BY LISA DONOHUE
Wading in the chilly waters of Puget Sound with a hazy backdrop of distant wildfire smoke, a chill in the air signals the approaching Fall Equinox. This photo shoot was a culmination of the work of 3 long-time friends, Jonquil (from Tacoma), Lisa (from West Seattle) and Siobhan (from Whidbey Island), who decided to come together with intention and support each other's creative endeavors. Early in the year we made a commitment to meet regularly, create consistently, playfully and fearlessly, and to ultimately get our work out into the world. We agreed on a long-term goal to host a group show, "Lacrimosa", and to display our bodies of work alongside local performance artists and musician friends.
Siobhan proposed an interesting idea to help promote the show: create characters built on the Lacrimosa concept that would reflect the materials and inspirations used in our respective works, and then capture it on film. We set a date with photographer Kook Teflon about 4 months out, which helped us stay focused on completion. We continued to meet every few weeks keeping each other on track, and as we worked on our art pieces in tandem, our characters began to emerge.
CHANGING COURSE - MY PROCESS
Early inspirations for my encaustic pieces had gotten fairly dark -- death, decay, mortification of the flesh, deep sorrow, solitude -- weaving into some pretty disturbing dreams with images and feelings that were tough to shake. In spite of those fears I trusted the process, experimenting daily with some of my favorite materials - rust, metals, inks, oils, wax, wire and fibers into small canvases and wire mesh sculptures. After lots of trial and error I discovered a way to create strong, light, sculptable substrate "foliage" to cradle the encaustic medium. I continued on with a massive assembly line of nearly 130 individual pieces, each formed by hand, wired & wrapped into garlands, and finished off with strands of preserved leaves. The challenge of weaving the forms into wearable art led me in a direction that I hadn't considered before, especially as my intentions for the piece drifted from dark to light. It was a strangely healing experience. The final "resplendor-esque" piece was named 'Tears of Epione', for the Greek Goddess of the soothing of pain. It is a creation completely different from the dark place I had started - something peaceful, delicate, tactile, even magical..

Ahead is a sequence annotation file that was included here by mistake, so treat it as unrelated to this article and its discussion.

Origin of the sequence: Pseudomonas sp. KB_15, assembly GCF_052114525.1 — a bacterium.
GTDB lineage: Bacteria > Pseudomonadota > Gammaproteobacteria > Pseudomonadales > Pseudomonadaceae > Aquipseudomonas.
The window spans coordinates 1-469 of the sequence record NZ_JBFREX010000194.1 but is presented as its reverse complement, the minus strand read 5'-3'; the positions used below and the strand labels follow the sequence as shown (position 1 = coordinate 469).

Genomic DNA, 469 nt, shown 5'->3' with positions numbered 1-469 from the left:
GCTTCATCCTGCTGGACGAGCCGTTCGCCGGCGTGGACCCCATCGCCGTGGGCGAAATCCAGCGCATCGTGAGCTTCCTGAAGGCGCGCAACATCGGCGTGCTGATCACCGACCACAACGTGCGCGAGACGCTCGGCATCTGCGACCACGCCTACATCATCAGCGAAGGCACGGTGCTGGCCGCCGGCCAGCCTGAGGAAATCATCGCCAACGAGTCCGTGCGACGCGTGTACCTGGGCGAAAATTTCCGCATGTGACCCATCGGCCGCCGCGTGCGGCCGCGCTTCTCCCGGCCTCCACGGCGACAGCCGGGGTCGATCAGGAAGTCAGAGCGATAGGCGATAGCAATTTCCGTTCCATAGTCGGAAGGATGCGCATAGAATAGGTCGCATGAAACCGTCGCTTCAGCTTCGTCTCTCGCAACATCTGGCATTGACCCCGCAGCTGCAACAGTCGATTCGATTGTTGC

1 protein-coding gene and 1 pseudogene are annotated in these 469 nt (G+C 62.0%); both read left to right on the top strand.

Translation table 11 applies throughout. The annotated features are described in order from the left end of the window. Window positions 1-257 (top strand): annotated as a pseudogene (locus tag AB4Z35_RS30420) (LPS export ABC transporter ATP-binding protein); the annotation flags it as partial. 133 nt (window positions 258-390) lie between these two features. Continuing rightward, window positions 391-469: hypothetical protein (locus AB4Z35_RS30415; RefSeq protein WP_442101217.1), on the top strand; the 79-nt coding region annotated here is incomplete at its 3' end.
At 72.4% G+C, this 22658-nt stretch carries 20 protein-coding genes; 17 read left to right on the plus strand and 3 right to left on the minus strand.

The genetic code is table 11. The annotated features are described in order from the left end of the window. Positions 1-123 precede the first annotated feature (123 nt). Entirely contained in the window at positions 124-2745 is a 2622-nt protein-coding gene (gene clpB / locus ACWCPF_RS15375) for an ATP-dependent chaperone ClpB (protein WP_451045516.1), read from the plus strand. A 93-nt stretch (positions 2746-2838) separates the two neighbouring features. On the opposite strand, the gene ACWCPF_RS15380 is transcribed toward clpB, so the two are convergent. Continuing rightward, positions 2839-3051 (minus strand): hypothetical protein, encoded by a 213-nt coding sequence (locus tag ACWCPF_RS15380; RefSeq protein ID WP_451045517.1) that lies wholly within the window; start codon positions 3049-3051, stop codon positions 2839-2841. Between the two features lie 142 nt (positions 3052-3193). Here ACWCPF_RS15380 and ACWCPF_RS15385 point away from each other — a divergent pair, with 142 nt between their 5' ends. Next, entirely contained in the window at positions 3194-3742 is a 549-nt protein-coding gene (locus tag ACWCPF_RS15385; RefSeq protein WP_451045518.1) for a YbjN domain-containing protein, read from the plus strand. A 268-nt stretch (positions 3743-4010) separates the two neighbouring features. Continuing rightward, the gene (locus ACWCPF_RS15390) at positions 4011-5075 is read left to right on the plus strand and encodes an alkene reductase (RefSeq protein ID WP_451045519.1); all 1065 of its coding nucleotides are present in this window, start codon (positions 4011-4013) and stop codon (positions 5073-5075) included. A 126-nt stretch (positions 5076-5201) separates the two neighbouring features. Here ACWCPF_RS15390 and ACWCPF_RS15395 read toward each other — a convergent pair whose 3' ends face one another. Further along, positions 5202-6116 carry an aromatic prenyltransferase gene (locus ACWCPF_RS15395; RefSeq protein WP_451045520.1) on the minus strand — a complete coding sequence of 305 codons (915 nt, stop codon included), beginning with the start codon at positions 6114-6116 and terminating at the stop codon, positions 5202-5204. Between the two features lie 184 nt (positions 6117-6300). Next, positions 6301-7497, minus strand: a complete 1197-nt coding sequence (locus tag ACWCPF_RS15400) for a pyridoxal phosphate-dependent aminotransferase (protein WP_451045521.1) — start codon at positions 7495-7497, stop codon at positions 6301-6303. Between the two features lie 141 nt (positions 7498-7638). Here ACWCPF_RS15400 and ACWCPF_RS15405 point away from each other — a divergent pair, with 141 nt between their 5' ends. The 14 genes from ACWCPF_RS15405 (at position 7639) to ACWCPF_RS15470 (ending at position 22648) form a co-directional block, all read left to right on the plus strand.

Photos by Kook Teflon
A TRIO OF CHARACTERS: PERSONIFYING THE WORKS
Jonquil's stunning and curious critter macro photography inspired her underworldly "Laitbeaux" character. Siobhan's illustrative, earthy assemblage work emerged as a dark woodland faerie goddess. My aesthetic of combined purity and decay took shape as a sentinel protector/deity adorned in rusted nails and sculpted wax foliage.
The pieces appeared at the October's Babylon Death Party 18: "Enlightened Orphans" installment at the Fred Wildlife Refuge hosted by Kook Teflon. The event was a gathering of vendors, musicians, and visual artists honoring orphans and ancestors.
To view other works, see our galleries here.